passport coverThe memory of my mother weeping with disappointment came back to me two decades later. My husband, children and I were living in California, and could finally afford a return trip to New Zealand, our home country, after seven years abroad. My letters to parents for the previous several months had been full of plans and itineraries. About three weeks before our scheduled flight, David, our almost five-year old, came down with chickenpox. We phoned with the news. A few days later I wrote:

11 May 1968
I did write to you earlier in the week, but it was obsolete before it was even posted, so I tore it up instead. Isn’t this business just typical of kids? Anyway, here is the present state of play: we have bookings … [revised details]… But this flight depends on Simon [our two-year-old] coming out in spots this weekend, or Tuesday at the latest. The chances are higher that we shall postpone again until the following week …

Here is my calculation of the odds: Incubation period 11-21 days. Say David came out in spots on the 11th day, and Simon, from the same contact, on the 21st day (i.e., next Friday) he has two weeks to have it over with.

Say Simon missed David’s contact, and gets it from David, he can come out in spots on the 11th, 12th, or 13th day, and has 11 days, or a reasonable chance, to be free of scabs. (The airline will take him if a doctor will certify that he is not contagious.)

Say Simon decides not to get it at all, he will have passed the 21st day by two days.

The only problem will be if he gets it from David after the 13th day. The 14th day is borderline; after that we would have to cancel. We are in a bit of a quandary as to what to do then … Meanwhile we are all twiddling our thumbs, and willing Simon to produce ‘chickenpops’, as he calls them. It seems such an awful thing to do to such an innocent little poppet, but so far he has remained obstinately clear-skinned and perky…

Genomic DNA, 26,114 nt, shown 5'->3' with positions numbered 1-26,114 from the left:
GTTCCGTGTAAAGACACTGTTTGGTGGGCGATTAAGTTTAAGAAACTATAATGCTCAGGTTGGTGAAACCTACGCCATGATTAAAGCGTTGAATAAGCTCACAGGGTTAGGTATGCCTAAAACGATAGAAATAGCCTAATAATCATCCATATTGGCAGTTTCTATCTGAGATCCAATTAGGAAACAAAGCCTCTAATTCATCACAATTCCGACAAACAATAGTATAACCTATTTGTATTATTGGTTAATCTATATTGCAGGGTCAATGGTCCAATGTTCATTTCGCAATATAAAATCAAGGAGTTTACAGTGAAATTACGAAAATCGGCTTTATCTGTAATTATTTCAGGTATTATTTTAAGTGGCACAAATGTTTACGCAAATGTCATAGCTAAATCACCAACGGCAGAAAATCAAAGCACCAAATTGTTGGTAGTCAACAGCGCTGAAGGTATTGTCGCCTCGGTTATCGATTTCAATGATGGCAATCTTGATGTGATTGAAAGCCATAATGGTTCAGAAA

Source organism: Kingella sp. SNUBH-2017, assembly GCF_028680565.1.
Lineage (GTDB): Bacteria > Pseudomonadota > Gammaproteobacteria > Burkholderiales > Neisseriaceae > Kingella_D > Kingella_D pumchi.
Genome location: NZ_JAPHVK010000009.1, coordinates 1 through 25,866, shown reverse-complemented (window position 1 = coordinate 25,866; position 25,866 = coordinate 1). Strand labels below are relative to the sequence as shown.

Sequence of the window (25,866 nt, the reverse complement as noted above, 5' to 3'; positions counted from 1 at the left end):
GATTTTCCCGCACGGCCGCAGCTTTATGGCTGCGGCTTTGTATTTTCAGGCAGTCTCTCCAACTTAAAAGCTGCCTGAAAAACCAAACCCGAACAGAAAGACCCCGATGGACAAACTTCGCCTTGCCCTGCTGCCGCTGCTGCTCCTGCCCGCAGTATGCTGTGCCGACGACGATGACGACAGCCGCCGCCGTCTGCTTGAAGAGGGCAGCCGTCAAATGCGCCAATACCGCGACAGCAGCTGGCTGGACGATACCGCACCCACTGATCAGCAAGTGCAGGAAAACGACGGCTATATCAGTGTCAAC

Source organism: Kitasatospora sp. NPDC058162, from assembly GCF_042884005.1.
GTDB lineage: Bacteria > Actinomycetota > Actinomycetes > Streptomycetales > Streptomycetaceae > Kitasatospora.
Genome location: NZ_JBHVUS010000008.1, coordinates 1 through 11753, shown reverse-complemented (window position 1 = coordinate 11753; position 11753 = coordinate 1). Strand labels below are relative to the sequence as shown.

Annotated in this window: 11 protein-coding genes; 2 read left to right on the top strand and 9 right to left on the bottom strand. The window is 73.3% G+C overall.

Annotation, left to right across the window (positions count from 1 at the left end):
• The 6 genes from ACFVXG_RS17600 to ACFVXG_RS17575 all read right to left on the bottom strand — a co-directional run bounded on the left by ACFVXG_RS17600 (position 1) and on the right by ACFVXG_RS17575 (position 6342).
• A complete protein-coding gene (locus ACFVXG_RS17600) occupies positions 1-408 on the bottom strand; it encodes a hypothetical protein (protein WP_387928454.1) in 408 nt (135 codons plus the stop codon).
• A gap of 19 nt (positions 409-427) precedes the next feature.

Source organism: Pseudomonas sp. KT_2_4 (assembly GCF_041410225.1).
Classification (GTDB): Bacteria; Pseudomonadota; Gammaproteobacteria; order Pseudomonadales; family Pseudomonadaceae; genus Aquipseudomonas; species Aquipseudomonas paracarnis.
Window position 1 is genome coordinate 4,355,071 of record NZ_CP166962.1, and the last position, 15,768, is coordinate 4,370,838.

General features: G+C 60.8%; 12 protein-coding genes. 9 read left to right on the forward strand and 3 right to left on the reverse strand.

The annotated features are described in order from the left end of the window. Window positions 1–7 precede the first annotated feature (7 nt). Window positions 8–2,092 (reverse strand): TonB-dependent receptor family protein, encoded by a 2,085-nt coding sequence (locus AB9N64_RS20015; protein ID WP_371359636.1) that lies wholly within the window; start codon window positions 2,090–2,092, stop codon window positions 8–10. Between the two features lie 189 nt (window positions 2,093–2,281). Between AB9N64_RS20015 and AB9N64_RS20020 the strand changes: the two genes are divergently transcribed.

The ironic thing is that we had a mumps crisis last week. One of the children’s closest friends came down with mumps about two weeks ago. We flapped around for a while, seriously considered gamma globulin, in spite of the cost (about $60 just for shots for myself and the children). We had braced ourselves to go through with it, when at the last minute the doctor just couldn’t get hold of any, so decided to try a new mumps vaccine instead. This is a lifelong immunity, but doesn’t take full effect for a month. By this time, he hoped that the vaccine would have built up enough antibodies to resist the disease. So far it is working. It is quite interesting being guinea-pigs, and considerably less expensive, at only $5 each. So instead we get the chickenpox!

…I have just come in from a walk – after four days in the house with kids, I needed it, but have come back feeling more depressed than ever about the whole business.

Monday – Have postponed until 31 May…

20 May 1968
Believe it or not, Simon actually produced some ‘chickenpops’ today, so we have started believing again that we are really coming. … I’m still not really convinced that we will arrive, but as we are going in this Wednesday to pick up the tickets, I had better stir myself out of this legarthy.

The irony of this story is that when we finally arrived at Nandi, Fiji on our way to New Zealand, the immigration officer noticed that David’s smallpox vaccination was outdated. (You needed this at that time to get into New Zealand). In our panic over chickenpox, we has totally spaced on this detail. Fortunately the officer was kind “Just get it done as soon as you get there,” he said as he stamped our papers.